Stars turn out for soggy Palm Springs fest start

The fourth edition of Palm Springs Intl. Film Festival got off to both a starry and a soggy start over the weekend, with a curious mixture of international and independent films, numerous filmmakers and national critics in attendance, audiences consisting largely of retirees and a pricey tribute to local resident Frank Sinatra.

With heavy rains in Southern California creating havoc for visitors arriving both by air and auto, there were plenty of stories about white-knuckle flights into the radar-less local airport and normally two-hour car trips from L.A. taking up to five hours, as well as some no-shows.

Still, attendance was strong at most shows; quite a few directors, actors and other participants arrived with their films. A sizable Canadian contingent turned out for Jean-Claude Lauzon’s “Leolo,” even if the director did not.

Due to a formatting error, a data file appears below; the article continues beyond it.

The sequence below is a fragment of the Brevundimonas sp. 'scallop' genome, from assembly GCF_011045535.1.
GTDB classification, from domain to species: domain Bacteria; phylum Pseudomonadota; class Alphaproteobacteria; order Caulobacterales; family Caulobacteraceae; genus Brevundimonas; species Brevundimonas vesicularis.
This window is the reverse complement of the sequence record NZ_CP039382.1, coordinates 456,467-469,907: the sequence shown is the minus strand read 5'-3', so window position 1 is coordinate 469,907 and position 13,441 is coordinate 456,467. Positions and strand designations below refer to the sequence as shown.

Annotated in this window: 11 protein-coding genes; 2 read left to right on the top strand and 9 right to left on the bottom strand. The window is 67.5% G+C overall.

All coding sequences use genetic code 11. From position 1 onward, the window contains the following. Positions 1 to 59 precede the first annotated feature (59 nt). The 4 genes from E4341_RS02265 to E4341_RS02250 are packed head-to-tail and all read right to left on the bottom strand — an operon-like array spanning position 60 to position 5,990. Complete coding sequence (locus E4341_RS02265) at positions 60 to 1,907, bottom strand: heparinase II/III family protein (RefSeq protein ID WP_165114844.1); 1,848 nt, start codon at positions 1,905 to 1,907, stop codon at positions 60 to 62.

Other early fest favorites included the opener, “‘Map of the Human Heart,” with director Vincent Ward present, Stan Lai’s “The Peach Blossom Land,” world preem of Tom Flynn’s “Watch It,” Alex van Warmerdam’s “The Northerners” and Temistocles Lopez’s “Chain of Desire,” for which the director appeared along with thesps Seymour Cassell, Malcolm MacDowell, Assumpta Serna and Patrick Bauchau.

Industry reps appeared to be few and far between, although this could pick up on the second weekend.

The $ 250-per-plate gala for Sinatra turned out to be a rather perfunctory, if lavish, affair. Presided over by Robert Wagner, event included more than an hour of clips of Sinatra career highlights in pictures, along with brief remarks from civic types, director George Sidney and James Stewart, who received the same Desert Palm Achievement Award last year.

Finally, the Chairman of the Board appeared and spoke for a little over a minute. Looking fit but sounding a bit hesitant, he thanked the crowd, said he was thrilled, and acknowledged, “I couldn’t have been more lucky than I have in my life. … I’ve loved every minute I’ve had in my life in show business and out of show business. … There’s not much more I can say.”

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